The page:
I recently wrote an article called “What Really Happened at Pentecost?” It was about where the scene in Act 2 occurs, when the believers were first filled with the Spirit.
I explain that the likely setting is in the Temple, rather than in an upper room. At 9 AM in the morning, their attendance was required in the Temple for the celebration of the feast of Shavuot/Pentecost. It was there that crowds of foreign Jewish pilgrims would have heard them speak their own language, among other things. (See the article for more.)
One thing I’ve discovered as I learn about Jesus’ Jewishness is that once one mystery gets solved, the fog starts lifting elsewhere. For instance, what was the significance of the wind and the tongues of flame that floated over the heads of the believers?
You can find several clues in Jewish traditions regarding Pentecost. For one, the day was a celebration of God’s appearance on Mt. Sinai in Exodus 19-20. God’s presence on the mountain was signified by wind and fire.
One traditional Jewish story (which I assume is a legend, personally,) is that when God came down to Mount Sinai, angels brought “crowns of fire” for every Israelite.
And, when God spoke, “The Divine voice divided itself into the seventy tongues of men, so that all might understand it… All heard indeed the same words, but the same voice, corresponding to the individuality of each, was God’s way of speaking with them. And as the same voice sounded differently to each one, so did the Divine vision appear differently to each.” (from Legends of the Jews, Louis Ginsberg)
This is a very ancient story, even if it isn’t biblical or even historical. I wonder, though, how God was using it to broadcast the significance of this scene to the first-century Jews who saw it being played out before their very eyes.
Ezekiel and Isaiah
Another fascinating clue comes from a text that is still read today on Shavuot – Ezekiel 1-3. This is the dazzling, technicolor vision of Ezekiel. Have you ever looked at the details?
“I looked, and I saw a windstorm coming out of the north — an immense cloud with flashing lightning and surrounded by brilliant light… The appearance of the living creatures was like burning coals of fire or like torches. Fire moved back and forth among the creatures; it was bright, and lightning flashed out of it.” (Ezekiel 1:4, 13)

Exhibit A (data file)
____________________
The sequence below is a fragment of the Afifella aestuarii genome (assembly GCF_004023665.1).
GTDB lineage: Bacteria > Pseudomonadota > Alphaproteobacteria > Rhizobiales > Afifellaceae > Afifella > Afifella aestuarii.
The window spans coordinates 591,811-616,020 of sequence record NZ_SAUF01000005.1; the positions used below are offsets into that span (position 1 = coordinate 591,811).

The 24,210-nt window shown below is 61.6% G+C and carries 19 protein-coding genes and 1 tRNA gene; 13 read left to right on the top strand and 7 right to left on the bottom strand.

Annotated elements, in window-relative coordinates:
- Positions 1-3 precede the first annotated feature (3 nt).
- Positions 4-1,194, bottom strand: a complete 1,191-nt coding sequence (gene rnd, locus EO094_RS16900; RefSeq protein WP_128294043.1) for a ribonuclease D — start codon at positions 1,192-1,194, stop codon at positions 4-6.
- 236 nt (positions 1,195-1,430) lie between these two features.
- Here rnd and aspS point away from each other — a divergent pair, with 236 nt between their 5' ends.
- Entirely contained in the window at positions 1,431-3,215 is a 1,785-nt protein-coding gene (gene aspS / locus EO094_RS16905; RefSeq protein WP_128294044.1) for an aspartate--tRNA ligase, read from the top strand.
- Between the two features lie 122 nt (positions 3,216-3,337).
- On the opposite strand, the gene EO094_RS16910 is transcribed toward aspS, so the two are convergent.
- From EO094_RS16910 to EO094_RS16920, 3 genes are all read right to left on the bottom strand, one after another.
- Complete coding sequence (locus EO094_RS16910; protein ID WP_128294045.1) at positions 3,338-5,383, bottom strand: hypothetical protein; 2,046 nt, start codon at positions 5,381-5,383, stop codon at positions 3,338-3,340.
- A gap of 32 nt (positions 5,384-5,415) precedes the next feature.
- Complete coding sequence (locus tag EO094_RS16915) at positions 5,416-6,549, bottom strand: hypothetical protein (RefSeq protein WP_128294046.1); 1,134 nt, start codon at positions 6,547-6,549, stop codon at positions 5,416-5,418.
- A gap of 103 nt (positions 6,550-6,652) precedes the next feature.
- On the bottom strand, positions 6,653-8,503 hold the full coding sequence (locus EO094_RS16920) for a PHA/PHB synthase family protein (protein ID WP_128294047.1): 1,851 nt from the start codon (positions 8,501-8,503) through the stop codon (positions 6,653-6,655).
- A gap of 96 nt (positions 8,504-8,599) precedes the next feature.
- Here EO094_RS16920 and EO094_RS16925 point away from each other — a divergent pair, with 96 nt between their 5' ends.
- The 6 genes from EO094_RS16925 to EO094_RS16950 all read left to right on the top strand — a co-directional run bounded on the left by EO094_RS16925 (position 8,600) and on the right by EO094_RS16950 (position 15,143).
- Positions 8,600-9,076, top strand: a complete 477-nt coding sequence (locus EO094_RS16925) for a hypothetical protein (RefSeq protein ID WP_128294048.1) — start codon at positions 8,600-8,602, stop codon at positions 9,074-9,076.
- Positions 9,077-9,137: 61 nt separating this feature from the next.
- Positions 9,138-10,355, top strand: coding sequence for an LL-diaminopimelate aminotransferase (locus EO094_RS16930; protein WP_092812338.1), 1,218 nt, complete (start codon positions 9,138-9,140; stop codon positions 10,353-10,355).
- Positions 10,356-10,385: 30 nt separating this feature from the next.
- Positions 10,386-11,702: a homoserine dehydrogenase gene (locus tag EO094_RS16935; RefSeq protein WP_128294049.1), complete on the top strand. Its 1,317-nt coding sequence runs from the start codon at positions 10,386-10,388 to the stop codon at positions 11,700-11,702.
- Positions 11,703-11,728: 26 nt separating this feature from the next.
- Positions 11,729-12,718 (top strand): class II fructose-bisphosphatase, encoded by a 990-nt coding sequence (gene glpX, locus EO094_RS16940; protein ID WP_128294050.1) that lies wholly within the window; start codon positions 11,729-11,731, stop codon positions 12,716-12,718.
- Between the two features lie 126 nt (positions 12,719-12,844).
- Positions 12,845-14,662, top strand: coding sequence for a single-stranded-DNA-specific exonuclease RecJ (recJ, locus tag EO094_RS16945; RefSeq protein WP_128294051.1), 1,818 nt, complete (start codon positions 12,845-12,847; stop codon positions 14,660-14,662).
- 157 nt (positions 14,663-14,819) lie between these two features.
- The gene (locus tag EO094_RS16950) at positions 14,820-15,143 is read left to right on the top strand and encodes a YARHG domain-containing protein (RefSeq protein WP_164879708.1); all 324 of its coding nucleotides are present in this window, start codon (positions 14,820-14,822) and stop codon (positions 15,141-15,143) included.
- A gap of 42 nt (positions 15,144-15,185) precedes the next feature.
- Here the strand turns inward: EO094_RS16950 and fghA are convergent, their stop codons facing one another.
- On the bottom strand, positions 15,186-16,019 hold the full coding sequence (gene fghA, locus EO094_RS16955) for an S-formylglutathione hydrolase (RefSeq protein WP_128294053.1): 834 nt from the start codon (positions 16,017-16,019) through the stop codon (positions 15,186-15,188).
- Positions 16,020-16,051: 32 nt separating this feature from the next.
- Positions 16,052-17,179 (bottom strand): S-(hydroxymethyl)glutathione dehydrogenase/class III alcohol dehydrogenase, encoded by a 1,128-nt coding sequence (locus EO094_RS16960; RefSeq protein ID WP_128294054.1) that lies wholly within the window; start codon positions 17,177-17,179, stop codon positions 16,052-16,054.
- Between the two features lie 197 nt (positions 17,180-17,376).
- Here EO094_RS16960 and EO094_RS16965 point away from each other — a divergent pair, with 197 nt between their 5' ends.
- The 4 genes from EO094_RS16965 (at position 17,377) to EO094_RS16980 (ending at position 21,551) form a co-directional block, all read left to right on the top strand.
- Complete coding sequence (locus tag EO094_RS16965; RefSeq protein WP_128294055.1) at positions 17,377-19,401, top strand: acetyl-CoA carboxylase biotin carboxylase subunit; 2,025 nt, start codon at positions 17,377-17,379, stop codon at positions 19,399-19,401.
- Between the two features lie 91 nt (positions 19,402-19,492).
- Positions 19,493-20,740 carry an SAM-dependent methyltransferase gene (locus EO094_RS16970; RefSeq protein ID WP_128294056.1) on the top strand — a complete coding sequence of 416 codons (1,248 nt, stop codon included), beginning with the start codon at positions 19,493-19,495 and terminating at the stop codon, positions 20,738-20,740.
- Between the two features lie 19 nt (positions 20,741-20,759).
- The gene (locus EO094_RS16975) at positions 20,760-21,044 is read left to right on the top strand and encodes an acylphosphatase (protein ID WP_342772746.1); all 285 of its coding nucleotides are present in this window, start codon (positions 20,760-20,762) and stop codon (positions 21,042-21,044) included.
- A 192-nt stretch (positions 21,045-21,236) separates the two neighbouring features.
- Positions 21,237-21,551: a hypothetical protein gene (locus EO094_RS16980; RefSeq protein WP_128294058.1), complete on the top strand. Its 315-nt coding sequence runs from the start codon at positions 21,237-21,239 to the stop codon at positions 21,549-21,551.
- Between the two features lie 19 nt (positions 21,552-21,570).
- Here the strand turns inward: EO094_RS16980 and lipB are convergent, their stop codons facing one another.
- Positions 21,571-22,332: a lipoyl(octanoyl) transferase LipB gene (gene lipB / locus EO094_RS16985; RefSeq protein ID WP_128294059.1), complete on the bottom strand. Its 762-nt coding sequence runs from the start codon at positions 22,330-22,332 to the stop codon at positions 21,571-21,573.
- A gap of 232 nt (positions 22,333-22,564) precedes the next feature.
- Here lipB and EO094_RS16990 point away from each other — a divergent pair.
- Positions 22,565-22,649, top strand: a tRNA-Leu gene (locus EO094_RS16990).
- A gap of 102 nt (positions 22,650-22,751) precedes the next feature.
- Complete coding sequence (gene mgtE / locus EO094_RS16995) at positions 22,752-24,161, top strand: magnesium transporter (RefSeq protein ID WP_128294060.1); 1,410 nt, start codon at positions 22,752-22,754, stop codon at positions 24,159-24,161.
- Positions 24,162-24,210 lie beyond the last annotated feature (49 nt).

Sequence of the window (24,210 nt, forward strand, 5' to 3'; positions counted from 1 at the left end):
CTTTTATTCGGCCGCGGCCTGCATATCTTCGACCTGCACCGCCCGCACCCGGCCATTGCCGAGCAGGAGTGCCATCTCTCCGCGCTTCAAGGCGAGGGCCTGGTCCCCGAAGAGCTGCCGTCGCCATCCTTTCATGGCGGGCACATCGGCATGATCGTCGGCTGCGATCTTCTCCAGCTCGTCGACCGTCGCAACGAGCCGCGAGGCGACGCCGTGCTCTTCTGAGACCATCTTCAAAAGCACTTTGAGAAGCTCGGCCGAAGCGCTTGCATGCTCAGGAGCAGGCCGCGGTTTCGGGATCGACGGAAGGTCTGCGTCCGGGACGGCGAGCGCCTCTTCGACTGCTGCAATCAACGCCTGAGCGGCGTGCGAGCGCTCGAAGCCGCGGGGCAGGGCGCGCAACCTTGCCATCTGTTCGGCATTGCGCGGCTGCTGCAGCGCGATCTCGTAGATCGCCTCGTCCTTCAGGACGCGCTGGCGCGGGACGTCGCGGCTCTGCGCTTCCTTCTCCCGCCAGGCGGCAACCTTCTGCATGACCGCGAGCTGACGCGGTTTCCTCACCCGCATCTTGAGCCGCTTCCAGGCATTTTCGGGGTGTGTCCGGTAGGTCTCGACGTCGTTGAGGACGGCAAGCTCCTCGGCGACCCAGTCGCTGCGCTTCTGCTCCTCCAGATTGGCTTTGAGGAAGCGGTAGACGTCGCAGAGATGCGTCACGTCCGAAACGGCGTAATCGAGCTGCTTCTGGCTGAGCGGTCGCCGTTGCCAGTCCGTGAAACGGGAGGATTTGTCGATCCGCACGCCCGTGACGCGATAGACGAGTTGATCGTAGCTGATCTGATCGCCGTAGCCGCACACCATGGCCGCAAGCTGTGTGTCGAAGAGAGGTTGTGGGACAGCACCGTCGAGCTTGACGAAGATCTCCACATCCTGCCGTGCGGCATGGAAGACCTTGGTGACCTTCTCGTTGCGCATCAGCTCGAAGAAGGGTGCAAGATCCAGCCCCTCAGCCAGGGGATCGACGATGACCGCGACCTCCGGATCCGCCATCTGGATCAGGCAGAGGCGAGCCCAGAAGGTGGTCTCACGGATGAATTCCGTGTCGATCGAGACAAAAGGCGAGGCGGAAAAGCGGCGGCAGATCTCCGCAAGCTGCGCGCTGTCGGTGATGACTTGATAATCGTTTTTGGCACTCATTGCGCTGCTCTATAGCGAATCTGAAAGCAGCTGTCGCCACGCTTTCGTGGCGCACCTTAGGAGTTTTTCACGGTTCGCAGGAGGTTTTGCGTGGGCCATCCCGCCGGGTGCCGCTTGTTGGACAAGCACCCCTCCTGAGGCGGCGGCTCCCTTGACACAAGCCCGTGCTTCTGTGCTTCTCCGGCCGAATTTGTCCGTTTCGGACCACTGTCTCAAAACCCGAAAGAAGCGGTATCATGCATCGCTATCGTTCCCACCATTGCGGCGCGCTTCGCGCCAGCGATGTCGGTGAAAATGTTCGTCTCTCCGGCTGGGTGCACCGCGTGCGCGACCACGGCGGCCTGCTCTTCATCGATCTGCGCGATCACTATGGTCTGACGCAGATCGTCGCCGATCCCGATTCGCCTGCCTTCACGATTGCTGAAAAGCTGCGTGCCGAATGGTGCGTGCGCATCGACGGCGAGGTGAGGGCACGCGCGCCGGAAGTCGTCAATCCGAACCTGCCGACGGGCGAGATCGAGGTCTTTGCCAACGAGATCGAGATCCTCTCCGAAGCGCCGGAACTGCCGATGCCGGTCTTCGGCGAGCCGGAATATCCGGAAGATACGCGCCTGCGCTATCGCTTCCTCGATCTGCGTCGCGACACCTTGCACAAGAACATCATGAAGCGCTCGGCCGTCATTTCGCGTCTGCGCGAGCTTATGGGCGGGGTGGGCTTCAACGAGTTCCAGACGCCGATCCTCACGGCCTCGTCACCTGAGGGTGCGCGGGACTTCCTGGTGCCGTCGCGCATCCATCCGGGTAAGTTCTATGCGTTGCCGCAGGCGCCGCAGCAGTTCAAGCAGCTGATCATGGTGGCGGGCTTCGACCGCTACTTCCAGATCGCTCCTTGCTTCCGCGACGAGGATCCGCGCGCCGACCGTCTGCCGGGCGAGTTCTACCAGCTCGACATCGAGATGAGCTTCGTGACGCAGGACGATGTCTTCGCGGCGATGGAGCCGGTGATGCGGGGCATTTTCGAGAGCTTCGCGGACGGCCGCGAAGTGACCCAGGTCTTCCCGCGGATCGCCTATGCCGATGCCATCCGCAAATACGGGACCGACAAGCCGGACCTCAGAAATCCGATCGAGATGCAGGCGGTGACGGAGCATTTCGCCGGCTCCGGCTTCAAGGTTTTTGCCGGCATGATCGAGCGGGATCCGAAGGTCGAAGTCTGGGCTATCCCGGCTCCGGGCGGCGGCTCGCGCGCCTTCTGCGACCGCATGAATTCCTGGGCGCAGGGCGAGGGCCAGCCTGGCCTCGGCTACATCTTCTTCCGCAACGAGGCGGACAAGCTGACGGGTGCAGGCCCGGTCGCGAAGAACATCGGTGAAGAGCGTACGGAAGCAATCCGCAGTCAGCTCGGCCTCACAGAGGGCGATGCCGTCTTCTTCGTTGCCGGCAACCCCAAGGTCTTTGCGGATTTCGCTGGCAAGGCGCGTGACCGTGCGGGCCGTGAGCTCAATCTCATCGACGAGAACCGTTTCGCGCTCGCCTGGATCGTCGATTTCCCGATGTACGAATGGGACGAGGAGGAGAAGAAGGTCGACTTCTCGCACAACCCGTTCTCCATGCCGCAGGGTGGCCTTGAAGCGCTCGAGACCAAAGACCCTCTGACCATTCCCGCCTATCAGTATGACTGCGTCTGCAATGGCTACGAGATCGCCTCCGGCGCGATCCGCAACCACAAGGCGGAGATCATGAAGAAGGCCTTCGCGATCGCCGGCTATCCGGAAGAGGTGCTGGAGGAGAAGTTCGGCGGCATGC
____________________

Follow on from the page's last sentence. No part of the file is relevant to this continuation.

Hmm…a great wind and fire that floats in the air. Sound familiar?
We find a similar scene is Isaiah 6:6, where Isaiah sees a vision of angels worshiping God, and one angel brings a “coal” to his mouth to purify his lips. He is commissioned to take God’s word to Israel.
Both Isaiah and Ezekiel experienced these visions for a purpose. God was appointing them to speak as prophets to Israel. Very interestingly, God tells Ezekiel,
“Son of man, go now to the house of Israel and speak my words to them. You are not being sent to a people of obscure speech and difficult language, but to the house of Israel — not to many peoples of obscure speech and difficult language, whose words you cannot understand.” (Ezekiel 3:4-5)
Hmm…God was sending Ezekiel to Israel, who speaks his language. In Acts, the Spirit gives the believers the ability to speak in every language. They weren’t just being sent to Israel, they were being sent out to the world.
Acts 2 was a Theophany
These passages in Exodus, Isaiah and Ezekiel are all theophanies – manifestations of God’s divine presence before humans. In Exodus, God commissions Israel to represent him as his people, and he gives them his Law so that they can reflect his holiness. In Ezekiel and Isaiah, God commissions these prophets to proclaim his Word to his wayward people.
These accounts shed new light on the scene in Pentecost. God was publicly commissioning Jesus’ disciples to take the Gospel to the world. The Holy Spirit filled them with the ability to proclaim God’s praises in every language. And the very first thing that Peter does is to preach to the masses, and thousands of people become believers that day.
Wow, when we read the New Testament in its Jewish context, it brims over with new meaning. We can see how God was replaying glorious scenes from Israel’s history to announce the mission that he had given believers in Christ – to share his message with the world.